1. Not entitled to bail:
- An accused who has been convicted of an offense which carries
a penalty of more than 20 years is not entitled to bail during
the pendency of his appeal.
- An accused who is convicted of a capital offense is no longer
entitled to bail on appeal since his conviction imports that
the evidence of guilt is strong.
2. Trial court may grant bail before appeal is perfected
- Whether bail is a matter of right or discretion, the trial
court may grant bail and approve the amount of the bail bond
before the accused has perfected his appeal, appeal being
perfected upon filing of a written notice of appeal and
furnishing the adverse party copy thereof.
- However if the decision of the trial court convicting the
accused changed the nature of the offense from non-bailable
to bailable, the application for bail can only be filed with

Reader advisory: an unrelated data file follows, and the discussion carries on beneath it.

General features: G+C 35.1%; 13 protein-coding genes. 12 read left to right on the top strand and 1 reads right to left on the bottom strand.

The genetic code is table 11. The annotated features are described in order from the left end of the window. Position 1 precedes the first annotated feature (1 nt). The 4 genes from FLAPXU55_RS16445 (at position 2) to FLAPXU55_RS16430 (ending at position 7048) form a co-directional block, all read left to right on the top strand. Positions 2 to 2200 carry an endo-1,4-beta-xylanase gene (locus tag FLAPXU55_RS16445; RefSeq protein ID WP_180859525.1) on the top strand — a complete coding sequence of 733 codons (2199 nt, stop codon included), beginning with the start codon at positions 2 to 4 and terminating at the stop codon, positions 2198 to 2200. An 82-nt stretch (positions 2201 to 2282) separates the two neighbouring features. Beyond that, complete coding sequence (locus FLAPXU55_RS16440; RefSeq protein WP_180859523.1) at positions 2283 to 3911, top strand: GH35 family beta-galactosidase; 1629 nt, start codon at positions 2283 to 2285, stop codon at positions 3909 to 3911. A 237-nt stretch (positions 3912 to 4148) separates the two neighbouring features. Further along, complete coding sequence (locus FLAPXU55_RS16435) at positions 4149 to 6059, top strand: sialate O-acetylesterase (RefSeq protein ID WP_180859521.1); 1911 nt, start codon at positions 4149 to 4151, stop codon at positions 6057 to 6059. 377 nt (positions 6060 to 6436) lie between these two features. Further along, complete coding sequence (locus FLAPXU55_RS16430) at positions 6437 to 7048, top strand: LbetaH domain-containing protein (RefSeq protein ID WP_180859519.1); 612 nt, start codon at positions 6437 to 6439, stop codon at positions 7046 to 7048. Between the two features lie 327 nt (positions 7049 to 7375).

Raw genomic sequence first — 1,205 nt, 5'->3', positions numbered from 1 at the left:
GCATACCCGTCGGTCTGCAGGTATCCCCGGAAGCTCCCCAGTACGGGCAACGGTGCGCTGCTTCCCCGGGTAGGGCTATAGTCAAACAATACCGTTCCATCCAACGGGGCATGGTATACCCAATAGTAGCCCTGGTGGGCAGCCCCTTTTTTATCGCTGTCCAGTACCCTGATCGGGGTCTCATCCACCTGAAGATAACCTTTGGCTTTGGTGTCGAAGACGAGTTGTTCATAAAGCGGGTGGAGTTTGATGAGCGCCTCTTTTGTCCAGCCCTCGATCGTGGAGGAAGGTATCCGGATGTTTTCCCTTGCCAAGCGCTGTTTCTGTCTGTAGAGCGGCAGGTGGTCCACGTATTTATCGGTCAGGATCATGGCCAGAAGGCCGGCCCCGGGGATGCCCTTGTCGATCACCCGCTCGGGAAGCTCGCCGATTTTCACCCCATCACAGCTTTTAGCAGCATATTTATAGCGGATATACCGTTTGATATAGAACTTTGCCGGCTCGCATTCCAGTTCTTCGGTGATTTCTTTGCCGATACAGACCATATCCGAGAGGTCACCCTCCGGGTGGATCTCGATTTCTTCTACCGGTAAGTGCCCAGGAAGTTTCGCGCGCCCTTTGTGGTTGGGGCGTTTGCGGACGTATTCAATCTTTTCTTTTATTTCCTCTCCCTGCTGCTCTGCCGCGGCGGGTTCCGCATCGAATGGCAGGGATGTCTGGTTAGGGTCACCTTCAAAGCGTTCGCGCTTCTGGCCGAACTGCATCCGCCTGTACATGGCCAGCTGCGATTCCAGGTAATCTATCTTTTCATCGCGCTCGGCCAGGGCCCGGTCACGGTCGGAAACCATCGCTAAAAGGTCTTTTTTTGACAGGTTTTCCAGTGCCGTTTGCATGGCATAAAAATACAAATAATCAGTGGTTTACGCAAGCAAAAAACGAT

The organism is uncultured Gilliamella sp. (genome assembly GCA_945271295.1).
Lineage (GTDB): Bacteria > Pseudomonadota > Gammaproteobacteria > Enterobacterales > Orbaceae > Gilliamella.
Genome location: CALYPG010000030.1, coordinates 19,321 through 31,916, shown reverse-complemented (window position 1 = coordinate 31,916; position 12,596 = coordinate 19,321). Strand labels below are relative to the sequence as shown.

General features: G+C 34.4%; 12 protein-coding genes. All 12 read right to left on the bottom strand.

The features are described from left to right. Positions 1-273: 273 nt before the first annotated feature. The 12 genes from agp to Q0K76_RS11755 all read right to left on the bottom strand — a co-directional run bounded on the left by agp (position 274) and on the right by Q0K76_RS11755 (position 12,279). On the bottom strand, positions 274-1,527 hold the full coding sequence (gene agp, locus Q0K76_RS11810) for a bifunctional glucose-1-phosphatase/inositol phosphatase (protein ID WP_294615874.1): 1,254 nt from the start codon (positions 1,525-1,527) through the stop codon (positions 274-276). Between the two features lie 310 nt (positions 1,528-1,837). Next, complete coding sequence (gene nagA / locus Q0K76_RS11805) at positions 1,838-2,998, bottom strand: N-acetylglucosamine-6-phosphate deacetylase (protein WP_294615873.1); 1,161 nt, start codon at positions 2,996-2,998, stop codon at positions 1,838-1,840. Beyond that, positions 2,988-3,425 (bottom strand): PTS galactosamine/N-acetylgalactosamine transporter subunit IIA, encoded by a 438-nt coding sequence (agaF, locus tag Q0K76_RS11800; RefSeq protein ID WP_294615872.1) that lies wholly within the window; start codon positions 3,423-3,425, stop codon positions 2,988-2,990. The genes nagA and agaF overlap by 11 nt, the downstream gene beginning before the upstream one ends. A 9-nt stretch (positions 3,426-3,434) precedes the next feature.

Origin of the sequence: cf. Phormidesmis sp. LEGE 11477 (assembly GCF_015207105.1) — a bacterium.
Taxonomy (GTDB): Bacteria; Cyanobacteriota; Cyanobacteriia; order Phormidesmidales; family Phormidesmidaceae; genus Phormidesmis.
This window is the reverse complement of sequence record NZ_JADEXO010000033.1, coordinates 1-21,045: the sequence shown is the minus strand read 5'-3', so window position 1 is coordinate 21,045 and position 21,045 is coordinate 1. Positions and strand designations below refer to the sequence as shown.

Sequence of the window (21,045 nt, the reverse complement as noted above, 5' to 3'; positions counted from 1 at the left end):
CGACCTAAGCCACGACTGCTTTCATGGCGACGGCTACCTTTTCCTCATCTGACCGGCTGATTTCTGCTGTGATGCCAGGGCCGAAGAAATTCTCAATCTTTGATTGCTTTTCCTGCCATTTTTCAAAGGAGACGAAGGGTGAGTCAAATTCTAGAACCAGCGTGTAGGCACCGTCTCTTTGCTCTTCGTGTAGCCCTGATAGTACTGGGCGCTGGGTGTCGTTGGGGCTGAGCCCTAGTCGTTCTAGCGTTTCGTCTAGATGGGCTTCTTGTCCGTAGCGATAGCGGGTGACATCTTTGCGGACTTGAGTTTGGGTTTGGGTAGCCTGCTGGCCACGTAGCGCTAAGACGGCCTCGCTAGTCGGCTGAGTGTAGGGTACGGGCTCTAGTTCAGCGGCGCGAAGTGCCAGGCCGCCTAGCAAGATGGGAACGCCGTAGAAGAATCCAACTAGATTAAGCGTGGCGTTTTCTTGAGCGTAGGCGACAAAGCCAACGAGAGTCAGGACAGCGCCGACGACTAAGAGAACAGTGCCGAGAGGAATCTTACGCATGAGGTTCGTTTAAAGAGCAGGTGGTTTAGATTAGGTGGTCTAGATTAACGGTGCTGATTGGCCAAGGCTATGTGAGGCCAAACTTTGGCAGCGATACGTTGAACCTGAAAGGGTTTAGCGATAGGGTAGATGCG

and resolved by the appellate court.
- Even if there is no notice of appeal, if the decision of the
TC convicting the accused changed the nature of the offense
from non-bailable to bailable, the application for bail can
only be filed with and resolved by the appellate court.
3. After appeal is perfected, the trial court loses jurisdiction to
grant bail and to approve bail bond.
- However, the accused may apply for bail or provisional liberty
with the appellate court.
If The Penalty Imposed By The Trial Court Is Imprisonment Exceeding 6
Years, The Accused Shall Be Denied Bail Or His Bail Be Cancelled Upon
A Showing By The Prosecution The Following:
a. Recidivism, quasi-recidivist or habitual delinquent or has committed
the crime aggravated by the circumstance of reiteration;
b. That he has previously escaped from legal confinement, evaded
sentence or violated the condition of his bail without valid
c. That he committed the offense while under probation, parole or
d. That the circumstances of his case indicate the probability of
flight if released on bail; or
e. That there is undue risk that he may commit another crime during
the pendency of the appeal.